Lorem ipsum dolor sit amet, consectetur adipiscing elit. Praesent ac placerat massa. Maecenas aliquet dolor vel lacus viverra quis ornare enim vestibulum. Mauris pellentesque tortor eget sapien aliquet cursus. Pellentesque et pulvinar risus. Pellentesque auctor nulla quis est commodo at dignissim massa tempus. Cras ac suscipit risus. Quisque hendrerit lorem et lacus sollicitudin tristique. Suspendisse id neque felis. Integer nec ante non urna facilisis luctus id sit amet mauris. Vestibulum porttitor imperdiet rutrum.

“Aliquam aliquet congue arcu a ultrices.”

Nunc in cursus augue. Aliquam aliquet congue arcu a ultrices. Mauris volutpat adipiscing odio et blandit. Mauris auctor imperdiet tempor. Praesent posuere nisl in nunc porttitor euismod. Pellentesque faucibus, sapien ac sollicitudin vehicula, nulla massa vestibulum turpis, non vulputate elit tortor id dui. Suspendisse eget scelerisque nunc. Fusce hendrerit enim egestas sapien ornare ut blandit turpis congue.


Article Images

Images should be less than 100kb (where possible) and in the .jpeg format.

Although the website automatically displays images at a relative width to the browser size it’s helpful if you embed larger images at 750px. This ensures that they appear as clearly as possibly in the post body.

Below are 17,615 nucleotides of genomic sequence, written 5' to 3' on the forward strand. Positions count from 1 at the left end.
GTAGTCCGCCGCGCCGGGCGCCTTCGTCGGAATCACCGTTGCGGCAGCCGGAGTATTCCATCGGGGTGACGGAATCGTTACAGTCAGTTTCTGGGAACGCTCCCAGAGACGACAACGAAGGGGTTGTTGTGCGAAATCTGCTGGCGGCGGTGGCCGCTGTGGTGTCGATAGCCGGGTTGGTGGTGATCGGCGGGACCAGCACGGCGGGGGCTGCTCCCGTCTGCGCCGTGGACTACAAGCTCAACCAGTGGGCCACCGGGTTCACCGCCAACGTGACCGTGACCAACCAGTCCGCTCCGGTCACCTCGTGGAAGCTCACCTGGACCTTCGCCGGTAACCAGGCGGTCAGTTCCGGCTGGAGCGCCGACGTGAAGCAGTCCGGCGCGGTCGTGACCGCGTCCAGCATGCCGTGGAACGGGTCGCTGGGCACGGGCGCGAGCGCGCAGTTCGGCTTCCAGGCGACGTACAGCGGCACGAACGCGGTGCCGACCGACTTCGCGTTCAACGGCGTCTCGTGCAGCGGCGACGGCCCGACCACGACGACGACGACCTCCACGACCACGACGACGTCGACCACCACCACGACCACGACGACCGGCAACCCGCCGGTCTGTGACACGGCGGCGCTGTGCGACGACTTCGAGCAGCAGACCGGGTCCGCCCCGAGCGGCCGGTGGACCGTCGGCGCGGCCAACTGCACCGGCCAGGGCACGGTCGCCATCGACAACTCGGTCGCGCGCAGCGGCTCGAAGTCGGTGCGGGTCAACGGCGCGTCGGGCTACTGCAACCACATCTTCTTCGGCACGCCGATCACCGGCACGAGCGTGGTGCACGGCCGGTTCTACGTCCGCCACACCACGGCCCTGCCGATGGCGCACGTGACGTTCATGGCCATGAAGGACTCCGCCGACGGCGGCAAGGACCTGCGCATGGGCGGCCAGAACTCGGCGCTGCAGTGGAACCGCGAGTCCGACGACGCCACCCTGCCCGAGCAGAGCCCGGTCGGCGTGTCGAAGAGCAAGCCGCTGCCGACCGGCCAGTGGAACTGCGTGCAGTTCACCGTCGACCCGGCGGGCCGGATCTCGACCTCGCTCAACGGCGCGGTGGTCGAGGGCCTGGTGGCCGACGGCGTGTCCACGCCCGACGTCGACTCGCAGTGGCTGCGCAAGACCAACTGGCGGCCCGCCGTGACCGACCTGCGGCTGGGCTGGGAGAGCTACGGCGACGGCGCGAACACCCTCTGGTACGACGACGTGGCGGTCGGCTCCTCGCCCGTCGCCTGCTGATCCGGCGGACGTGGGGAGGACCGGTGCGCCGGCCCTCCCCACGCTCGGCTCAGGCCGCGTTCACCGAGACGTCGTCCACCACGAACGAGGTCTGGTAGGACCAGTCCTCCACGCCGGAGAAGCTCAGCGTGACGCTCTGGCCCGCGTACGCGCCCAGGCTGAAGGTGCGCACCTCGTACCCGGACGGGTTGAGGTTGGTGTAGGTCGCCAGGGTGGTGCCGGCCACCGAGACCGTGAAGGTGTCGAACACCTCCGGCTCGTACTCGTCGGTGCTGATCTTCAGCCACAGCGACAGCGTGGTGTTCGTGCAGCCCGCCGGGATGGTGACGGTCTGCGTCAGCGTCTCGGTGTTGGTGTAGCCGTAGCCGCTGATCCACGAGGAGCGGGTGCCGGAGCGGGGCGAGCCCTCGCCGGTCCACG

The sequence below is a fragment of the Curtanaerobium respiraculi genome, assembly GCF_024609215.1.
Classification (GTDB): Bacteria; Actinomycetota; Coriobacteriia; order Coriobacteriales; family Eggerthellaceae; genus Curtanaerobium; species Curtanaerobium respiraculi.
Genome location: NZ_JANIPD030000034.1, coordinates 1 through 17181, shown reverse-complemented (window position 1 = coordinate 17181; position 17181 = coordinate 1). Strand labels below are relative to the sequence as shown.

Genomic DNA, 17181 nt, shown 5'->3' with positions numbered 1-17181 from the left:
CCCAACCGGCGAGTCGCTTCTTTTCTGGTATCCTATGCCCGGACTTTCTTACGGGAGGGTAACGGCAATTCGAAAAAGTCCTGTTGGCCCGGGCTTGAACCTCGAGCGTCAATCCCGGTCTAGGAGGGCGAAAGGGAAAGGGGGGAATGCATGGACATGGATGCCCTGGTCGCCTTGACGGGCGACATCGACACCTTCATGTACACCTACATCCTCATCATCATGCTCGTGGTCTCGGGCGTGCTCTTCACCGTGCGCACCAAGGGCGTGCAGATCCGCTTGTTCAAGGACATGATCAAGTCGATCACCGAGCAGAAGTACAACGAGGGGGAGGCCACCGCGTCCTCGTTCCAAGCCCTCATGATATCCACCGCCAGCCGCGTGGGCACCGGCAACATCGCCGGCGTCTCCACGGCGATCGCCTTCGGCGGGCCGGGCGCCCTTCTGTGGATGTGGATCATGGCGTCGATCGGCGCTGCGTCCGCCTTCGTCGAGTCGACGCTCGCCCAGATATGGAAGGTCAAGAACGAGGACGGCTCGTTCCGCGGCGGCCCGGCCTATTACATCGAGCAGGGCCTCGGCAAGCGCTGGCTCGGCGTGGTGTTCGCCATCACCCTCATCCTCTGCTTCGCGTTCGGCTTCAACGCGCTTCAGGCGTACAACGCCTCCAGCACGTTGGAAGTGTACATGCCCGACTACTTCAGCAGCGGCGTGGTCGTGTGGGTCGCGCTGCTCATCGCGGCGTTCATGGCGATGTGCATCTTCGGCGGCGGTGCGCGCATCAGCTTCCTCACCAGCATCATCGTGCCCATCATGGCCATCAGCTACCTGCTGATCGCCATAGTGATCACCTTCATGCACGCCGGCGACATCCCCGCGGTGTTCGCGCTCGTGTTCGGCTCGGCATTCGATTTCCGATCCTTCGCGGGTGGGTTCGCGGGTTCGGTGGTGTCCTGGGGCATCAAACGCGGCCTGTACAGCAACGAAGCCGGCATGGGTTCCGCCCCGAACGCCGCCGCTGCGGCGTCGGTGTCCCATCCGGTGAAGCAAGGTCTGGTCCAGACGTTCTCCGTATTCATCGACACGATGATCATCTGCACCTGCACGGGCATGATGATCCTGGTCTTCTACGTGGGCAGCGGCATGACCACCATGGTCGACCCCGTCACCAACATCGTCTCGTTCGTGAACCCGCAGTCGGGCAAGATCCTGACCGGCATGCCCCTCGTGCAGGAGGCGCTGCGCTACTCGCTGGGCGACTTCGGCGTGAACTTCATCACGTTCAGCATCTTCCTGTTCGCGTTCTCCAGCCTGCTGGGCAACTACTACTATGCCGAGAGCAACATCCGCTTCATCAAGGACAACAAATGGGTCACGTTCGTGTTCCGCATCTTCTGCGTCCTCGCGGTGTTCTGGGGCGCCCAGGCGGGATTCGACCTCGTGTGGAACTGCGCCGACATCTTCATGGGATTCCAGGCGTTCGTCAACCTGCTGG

Feel free to enter a caption where relevant, though do not use a caption if you are opening a post with an image. It muddles the opening line.

Caption Example
Example of an image caption in action

Featured Images

When you visit the main page of OMG! Chrome! you’ll see that all posts show a rectangular ’tile’.

This ‘featured tile’ is important for a number of reasons:

  • The main page gives prominence to them
  • They are the default ‘thumbnail’ shown when people share an article on Facebook and Google+

Hit the ‘Featured Image’ link in the right-hand sidebar to choose an image. You can make your own custom thumbnails (size: 350px by 200px).


You can also choose a pre-defined tile by searching through the media library.




The very first post on the main page will display a short post description.

ou can write a custom paragraph or, to save time, copy and paste the first sentences from your article into the ‘Excerpts’ box before publishing.

Don’t see an Excerpts box? Hit the ‘Screen Options’ button at the top of the page to enable it.


All posts should contain a ‘one line summary’ entered into the corresponding box. This is a concise expansion on what the article is about.